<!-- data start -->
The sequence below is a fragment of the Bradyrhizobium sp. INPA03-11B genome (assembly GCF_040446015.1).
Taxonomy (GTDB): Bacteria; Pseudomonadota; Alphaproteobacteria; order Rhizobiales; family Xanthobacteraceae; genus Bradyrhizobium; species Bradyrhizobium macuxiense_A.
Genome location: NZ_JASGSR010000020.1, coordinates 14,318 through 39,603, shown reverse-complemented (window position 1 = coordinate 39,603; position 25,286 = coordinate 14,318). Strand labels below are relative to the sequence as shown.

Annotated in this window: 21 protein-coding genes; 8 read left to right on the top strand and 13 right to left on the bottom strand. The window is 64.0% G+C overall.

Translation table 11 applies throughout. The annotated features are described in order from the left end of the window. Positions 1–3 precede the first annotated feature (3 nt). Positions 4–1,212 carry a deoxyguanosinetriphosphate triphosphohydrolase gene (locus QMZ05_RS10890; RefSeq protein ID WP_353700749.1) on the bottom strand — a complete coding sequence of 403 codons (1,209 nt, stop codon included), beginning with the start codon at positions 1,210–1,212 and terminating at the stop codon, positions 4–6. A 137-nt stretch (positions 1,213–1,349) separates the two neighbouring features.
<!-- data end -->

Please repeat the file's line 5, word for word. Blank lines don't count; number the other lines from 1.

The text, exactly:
Translation table 11 applies throughout. The annotated features are described in order from the left end of the window. Positions 1–3 precede the first annotated feature (3 nt). Positions 4–1,212 carry a deoxyguanosinetriphosphate triphosphohydrolase gene (locus QMZ05_RS10890; RefSeq protein ID WP_353700749.1) on the bottom strand — a complete coding sequence of 403 codons (1,209 nt, stop codon included), beginning with the start codon at positions 1,210–1,212 and terminating at the stop codon, positions 4–6. A 137-nt stretch (positions 1,213–1,349) separates the two neighbouring features.